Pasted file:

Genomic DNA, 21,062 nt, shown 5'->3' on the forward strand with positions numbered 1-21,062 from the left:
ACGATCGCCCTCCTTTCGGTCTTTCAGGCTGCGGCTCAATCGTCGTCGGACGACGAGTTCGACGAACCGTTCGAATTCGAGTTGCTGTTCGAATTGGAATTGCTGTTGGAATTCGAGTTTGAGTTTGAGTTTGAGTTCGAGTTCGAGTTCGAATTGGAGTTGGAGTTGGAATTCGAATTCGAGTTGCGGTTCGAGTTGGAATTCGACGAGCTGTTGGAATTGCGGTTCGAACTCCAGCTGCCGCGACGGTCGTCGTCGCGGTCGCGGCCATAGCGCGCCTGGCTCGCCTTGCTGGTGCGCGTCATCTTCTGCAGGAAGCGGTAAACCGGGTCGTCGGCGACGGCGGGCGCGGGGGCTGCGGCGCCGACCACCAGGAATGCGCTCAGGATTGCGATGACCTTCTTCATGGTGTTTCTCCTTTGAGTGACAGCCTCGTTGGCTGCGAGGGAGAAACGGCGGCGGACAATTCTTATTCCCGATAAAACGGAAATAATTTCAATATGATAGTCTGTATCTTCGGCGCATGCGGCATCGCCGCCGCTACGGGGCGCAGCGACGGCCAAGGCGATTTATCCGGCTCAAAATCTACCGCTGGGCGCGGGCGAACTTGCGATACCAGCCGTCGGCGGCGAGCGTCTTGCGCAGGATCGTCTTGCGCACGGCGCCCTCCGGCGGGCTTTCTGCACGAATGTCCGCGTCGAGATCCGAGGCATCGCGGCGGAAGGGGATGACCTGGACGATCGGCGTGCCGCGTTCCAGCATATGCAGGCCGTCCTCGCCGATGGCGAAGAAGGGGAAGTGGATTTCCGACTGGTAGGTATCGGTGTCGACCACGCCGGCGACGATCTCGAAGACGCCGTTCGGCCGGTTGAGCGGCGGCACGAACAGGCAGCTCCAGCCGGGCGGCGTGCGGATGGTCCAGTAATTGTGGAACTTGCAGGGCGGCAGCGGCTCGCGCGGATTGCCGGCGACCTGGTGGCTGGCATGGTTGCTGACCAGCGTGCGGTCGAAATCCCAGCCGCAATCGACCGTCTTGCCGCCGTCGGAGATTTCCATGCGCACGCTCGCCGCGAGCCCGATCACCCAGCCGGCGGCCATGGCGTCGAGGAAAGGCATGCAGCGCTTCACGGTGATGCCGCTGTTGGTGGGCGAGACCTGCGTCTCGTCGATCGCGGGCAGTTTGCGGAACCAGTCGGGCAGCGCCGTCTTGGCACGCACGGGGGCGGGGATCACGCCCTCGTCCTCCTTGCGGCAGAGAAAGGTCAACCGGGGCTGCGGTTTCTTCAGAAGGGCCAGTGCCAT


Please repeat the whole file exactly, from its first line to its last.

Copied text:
Genomic DNA, 21,062 nt, shown 5'->3' on the forward strand with positions numbered 1-21,062 from the left:
ACGATCGCCCTCCTTTCGGTCTTTCAGGCTGCGGCTCAATCGTCGTCGGACGACGAGTTCGACGAACCGTTCGAATTCGAGTTGCTGTTCGAATTGGAATTGCTGTTGGAATTCGAGTTTGAGTTTGAGTTTGAGTTCGAGTTCGAGTTCGAATTGGAGTTGGAGTTGGAATTCGAATTCGAGTTGCGGTTCGAGTTGGAATTCGACGAGCTGTTGGAATTGCGGTTCGAACTCCAGCTGCCGCGACGGTCGTCGTCGCGGTCGCGGCCATAGCGCGCCTGGCTCGCCTTGCTGGTGCGCGTCATCTTCTGCAGGAAGCGGTAAACCGGGTCGTCGGCGACGGCGGGCGCGGGGGCTGCGGCGCCGACCACCAGGAATGCGCTCAGGATTGCGATGACCTTCTTCATGGTGTTTCTCCTTTGAGTGACAGCCTCGTTGGCTGCGAGGGAGAAACGGCGGCGGACAATTCTTATTCCCGATAAAACGGAAATAATTTCAATATGATAGTCTGTATCTTCGGCGCATGCGGCATCGCCGCCGCTACGGGGCGCAGCGACGGCCAAGGCGATTTATCCGGCTCAAAATCTACCGCTGGGCGCGGGCGAACTTGCGATACCAGCCGTCGGCGGCGAGCGTCTTGCGCAGGATCGTCTTGCGCACGGCGCCCTCCGGCGGGCTTTCTGCACGAATGTCCGCGTCGAGATCCGAGGCATCGCGGCGGAAGGGGATGACCTGGACGATCGGCGTGCCGCGTTCCAGCATATGCAGGCCGTCCTCGCCGATGGCGAAGAAGGGGAAGTGGATTTCCGACTGGTAGGTATCGGTGTCGACCACGCCGGCGACGATCTCGAAGACGCCGTTCGGCCGGTTGAGCGGCGGCACGAACAGGCAGCTCCAGCCGGGCGGCGTGCGGATGGTCCAGTAATTGTGGAACTTGCAGGGCGGCAGCGGCTCGCGCGGATTGCCGGCGACCTGGTGGCTGGCATGGTTGCTGACCAGCGTGCGGTCGAAATCCCAGCCGCAATCGACCGTCTTGCCGCCGTCGGAGATTTCCATGCGCACGCTCGCCGCGAGCCCGATCACCCAGCCGGCGGCCATGGCGTCGAGGAAAGGCATGCAGCGCTTCACGGTGATGCCGCTGTTGGTGGGCGAGACCTGCGTCTCGTCGATCGCGGGCAGTTTGCGGAACCAGTCGGGCAGCGCCGTCTTGGCACGCACGGGGGCGGGGATCACGCCCTCGTCCTCCTTGCGGCAGAGAAAGGTCAACCGGGGCTGCGGTTTCTTCAGAAGGGCCAGTGCCAT